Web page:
Modern Appliance Tech = Computer Tech + Appliance Mechanic

What a change we’ve seen in appliances over the past couple of decades! The skills required for modern appliance techs are about double of what they were back in the days of non-computer controlled appliances.

Before computers were widely used in appliances, mechanical skills were primary and simple electrical skills (measuring volts and ohms) were secondary. Not so today! The introduction of computers into appliances changed the control architecture of appliances from the older distributed, independently-acting controls to centralized control. Today, instead of independently-acting controls (switches) controlling loads throughout the machine, the computer makes software decisions on which loads to power when based on inputs from other parts of the machine.

This has left many techs, both rookies and Old Skool techs who were primarily appliance mechanics, baffled and scratching their heads. The manufacturers have not done much to help appliance techs understand this evolution in our occupation. To make matters worse, almost all of the modern technical literature (service manuals and tech sheets) still use “dummy directions” for their troubleshooting instructions. Dummy directions are things like “ohm this” or “ohm that.” A tech reading only the manufacturer’s technical literature is misdirected to believe that troubleshooting always comes down to some kind of ohms test. As a result, many techs end up replacing the wrong part(s) multiple times before finally getting lucky (or not!).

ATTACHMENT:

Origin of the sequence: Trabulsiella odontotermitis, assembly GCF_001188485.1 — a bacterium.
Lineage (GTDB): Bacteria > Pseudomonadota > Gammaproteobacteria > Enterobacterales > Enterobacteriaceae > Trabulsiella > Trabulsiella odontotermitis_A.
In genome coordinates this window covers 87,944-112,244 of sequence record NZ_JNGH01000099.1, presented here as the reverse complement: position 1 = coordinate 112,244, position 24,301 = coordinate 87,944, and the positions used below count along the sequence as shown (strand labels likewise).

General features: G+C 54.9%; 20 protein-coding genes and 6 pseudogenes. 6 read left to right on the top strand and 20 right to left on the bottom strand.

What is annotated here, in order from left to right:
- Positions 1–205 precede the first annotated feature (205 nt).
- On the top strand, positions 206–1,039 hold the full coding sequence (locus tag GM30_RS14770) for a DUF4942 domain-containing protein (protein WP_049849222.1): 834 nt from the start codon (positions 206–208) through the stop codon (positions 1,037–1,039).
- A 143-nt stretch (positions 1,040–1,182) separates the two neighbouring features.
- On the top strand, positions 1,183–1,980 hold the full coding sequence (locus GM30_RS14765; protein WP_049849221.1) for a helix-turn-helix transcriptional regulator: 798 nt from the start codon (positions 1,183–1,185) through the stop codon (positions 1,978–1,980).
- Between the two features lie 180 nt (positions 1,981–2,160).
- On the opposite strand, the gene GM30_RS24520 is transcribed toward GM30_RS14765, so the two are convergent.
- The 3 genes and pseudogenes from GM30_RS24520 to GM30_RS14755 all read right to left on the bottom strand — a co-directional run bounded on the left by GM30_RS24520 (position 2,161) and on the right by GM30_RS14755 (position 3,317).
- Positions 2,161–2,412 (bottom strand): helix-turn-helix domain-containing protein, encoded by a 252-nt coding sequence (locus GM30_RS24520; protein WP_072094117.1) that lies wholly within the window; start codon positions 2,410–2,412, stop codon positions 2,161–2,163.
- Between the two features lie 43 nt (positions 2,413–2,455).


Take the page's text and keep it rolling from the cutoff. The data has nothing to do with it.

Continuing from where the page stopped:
Here’s an example. The video below is an excerpt from a Live Dojo workshop where we were talking about a problem with an E66 error code (heater relay problem) in an Electrolux washing machine, a topic posted by a fellow tech in the repair forums at Appliantology. The service manual gave only dummy directions to ohm out various components. Following the dummy directions in the service manual, the tech replaced the control board (a single-board computer) and, no surprise, this did not fix the problem. In this excerpt from the workshop, we talked about the troubleshooting mindset the tech should have had when he approached this problem. It’s also a good illustration of how we as modern appliance techs must be both computer technicians AND appliance mechanics in order to do our job effectively.

You can watch the entire workshop video in this post. The video covers four real-world case studies on computer-controlled appliances, including this one.

Would you like to learn how to troubleshoot today’s computer-controlled appliances? Enroll today in the Master Samurai Tech Core Appliance Repair Training course and begin your journey to modern appliance repair mastery.